7. Lodging facilities, of any kind, for overnight accommodations on
the premises are prohibited.

8. Sale or the consumption of alcoholic beverages on site is
prohibited.

9. Noise levels measured at the property line where the facility is
maintained or, in the case of teased land, at the property line of any
leased parcel shall not exceed 70 dba.

10. Firing range facilities shall be designed to contain all of the
bullets, shot or any other debris on the range facility.

11. Warning signs meeting the National Rifle Association (NRA)
guidelines for outdoor firing ranges shall be posted at one hundred-foot
(100) Intervals along the entire perimeter of the firing range facility.

12. A site plan prepared by an architect, engineer, or surveyor
licensed by the State of Tennessee shall be submitted to the Board of Zoning
Appeals showing at a minimum the following:

a. Information necessary to assure compliance with the minimum standards
listed above,

b. Existing trees, buildings, streets, utilities and contours
at minimum 5-foot intervals.

c. Proposed traffic circulation, access-find parking areas,

d. A landscape plan providing a buffer strip along all property lines not
abutting a public street or dedicated street easement,

e. Proposed sewage disposal facilities, water lines, fire hydrants, all
proposed structures and range areas,

f. A noise abatement plan,

g. Any additional reasonable requirements and modifications as deemed
necessary,

h. Submission of a Best Management Practices program that contains, at a minimum, the following elements: recycling, vegetation management, soil amendments, storm water management, and a plan for containment of spent ammunition. Whenever regulations contained in this section are different from regulations contained in other county resolutions, the most restrictive regulations shall prevail. No gun club, gun range or skeet range shall be operated in the county unless the range or skeet range is in compliance with all county, state and federal regulations. Exempt Personal Firing flanges are expressly excluded from having to meet the requirements of this section.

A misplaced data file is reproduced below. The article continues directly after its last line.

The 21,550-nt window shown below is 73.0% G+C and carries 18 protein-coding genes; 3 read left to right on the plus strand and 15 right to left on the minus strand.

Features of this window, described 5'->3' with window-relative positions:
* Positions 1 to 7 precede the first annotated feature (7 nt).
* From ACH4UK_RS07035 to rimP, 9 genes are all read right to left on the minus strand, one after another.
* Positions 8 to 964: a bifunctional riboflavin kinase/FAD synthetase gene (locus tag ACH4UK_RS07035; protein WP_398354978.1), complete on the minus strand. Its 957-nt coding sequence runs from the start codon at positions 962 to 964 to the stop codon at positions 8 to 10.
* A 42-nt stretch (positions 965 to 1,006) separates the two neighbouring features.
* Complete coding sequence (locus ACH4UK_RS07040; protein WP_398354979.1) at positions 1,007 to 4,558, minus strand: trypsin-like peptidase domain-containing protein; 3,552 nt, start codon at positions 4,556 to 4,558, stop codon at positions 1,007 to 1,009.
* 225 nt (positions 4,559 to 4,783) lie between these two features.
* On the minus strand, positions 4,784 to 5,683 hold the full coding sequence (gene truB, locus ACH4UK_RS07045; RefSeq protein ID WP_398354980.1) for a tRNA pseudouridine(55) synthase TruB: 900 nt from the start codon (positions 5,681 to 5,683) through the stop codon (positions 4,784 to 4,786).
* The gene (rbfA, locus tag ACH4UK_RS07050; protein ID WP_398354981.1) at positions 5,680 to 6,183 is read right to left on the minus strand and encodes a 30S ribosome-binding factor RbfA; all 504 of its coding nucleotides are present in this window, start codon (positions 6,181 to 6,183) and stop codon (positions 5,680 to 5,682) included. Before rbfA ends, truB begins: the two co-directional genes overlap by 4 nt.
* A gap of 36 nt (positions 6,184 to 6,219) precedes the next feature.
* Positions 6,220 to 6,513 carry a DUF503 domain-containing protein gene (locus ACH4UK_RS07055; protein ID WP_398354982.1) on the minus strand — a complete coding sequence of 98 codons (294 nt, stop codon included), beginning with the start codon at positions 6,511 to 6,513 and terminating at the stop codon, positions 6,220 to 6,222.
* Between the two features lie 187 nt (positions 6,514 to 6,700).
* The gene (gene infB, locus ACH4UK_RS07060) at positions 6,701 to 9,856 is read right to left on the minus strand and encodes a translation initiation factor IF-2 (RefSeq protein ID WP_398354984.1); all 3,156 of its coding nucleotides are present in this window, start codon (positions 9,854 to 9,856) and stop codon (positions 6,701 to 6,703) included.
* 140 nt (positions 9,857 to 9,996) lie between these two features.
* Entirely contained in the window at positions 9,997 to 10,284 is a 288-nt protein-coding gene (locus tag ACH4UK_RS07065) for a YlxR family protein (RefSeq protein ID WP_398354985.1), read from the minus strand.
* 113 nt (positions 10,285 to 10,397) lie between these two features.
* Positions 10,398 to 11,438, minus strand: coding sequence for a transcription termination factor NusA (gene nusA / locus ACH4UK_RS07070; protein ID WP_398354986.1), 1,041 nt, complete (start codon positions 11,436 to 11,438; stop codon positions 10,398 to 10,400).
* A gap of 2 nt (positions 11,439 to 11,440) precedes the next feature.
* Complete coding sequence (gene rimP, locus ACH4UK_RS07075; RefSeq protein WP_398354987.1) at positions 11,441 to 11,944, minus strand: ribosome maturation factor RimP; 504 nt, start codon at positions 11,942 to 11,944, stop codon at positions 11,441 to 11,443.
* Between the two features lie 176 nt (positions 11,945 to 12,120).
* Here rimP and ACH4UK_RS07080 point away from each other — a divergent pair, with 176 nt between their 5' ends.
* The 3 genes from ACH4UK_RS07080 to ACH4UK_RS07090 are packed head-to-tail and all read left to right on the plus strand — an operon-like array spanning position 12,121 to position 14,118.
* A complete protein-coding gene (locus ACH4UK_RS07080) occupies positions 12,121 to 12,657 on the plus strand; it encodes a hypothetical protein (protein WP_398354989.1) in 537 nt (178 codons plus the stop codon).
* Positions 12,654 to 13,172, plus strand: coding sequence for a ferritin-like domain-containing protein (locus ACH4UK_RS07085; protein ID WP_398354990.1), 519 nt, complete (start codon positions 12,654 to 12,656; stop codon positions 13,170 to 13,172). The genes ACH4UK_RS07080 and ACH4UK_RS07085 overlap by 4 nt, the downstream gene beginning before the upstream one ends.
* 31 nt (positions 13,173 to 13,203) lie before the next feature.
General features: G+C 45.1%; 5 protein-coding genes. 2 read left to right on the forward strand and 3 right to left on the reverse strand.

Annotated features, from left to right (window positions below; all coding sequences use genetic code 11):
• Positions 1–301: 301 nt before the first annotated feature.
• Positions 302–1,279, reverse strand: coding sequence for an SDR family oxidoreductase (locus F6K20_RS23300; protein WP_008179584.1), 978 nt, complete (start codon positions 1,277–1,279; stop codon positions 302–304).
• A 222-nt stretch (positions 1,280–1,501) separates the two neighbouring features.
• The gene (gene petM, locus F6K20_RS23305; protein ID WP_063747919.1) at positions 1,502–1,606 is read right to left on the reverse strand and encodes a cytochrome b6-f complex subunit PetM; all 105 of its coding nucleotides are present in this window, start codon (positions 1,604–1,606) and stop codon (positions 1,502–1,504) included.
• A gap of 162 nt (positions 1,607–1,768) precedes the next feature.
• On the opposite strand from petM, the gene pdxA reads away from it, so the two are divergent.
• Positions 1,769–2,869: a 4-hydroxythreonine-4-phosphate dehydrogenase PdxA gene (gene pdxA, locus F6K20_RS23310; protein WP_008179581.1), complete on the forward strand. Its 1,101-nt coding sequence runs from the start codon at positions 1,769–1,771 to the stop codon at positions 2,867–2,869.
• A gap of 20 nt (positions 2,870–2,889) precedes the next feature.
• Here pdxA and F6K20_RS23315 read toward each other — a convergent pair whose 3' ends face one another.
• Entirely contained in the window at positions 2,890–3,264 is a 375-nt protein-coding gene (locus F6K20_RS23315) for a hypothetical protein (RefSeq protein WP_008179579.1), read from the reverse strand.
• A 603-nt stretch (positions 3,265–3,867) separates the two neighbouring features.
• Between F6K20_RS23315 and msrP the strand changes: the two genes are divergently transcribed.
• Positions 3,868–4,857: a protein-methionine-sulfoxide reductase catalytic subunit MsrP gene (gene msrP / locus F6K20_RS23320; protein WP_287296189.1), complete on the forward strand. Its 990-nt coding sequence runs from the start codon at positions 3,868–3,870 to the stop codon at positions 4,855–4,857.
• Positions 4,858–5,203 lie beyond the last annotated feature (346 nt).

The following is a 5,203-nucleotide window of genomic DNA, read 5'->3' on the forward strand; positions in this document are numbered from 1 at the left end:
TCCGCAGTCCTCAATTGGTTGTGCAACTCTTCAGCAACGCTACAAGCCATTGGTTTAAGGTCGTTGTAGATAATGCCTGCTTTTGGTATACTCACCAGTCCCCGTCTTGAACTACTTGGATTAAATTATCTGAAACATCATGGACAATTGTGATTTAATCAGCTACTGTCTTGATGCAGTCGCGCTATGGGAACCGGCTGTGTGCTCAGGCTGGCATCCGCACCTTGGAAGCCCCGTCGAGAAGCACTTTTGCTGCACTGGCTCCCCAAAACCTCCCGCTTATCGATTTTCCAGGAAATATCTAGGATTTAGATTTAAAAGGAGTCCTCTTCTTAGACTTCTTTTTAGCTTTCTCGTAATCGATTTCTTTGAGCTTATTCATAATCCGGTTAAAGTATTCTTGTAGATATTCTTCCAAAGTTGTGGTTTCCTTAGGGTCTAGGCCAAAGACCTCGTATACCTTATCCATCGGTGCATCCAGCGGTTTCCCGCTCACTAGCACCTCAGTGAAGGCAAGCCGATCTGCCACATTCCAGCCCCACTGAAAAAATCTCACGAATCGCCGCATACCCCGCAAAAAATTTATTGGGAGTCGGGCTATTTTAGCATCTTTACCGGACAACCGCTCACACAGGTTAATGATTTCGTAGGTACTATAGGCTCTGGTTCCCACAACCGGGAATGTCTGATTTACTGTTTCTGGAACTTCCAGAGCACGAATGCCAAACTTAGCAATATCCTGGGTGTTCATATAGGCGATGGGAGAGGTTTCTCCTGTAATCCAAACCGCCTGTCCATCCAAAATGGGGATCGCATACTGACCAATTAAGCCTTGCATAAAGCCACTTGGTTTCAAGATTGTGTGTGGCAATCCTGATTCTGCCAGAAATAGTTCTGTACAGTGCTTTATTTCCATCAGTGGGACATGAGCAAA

In response to a TFALAC alert on this topic, some of you have responded back in amazement at the alert about Montgomery County (Clarksville) attempting to restrict private property owners from shooting on their own property. Uniformly, people oppose the restrictions and want to know what "we" are doing. Two common questions I am receiving are

1) Do we need to pass a pre-emption law at the state level? and

2) Are other counties doing this?


Tennessee already has a pre-emption law at the state level (TCA 39-17-1314 see below). It has been on the books since the mid-1990's. It however does not appear to limit county zoning and land-use ordiances, which is what the Montgomery County effort appears to be.

Other counties have already enacted outright bans which preclude private property owners from shooting on their own property. In Davidson County, it could be argued that certain individuals in my neighborhood are violating local land use laws in some back yards when they go outside and shoot their BB-guns. Take a look at the Davidson County ordinance below.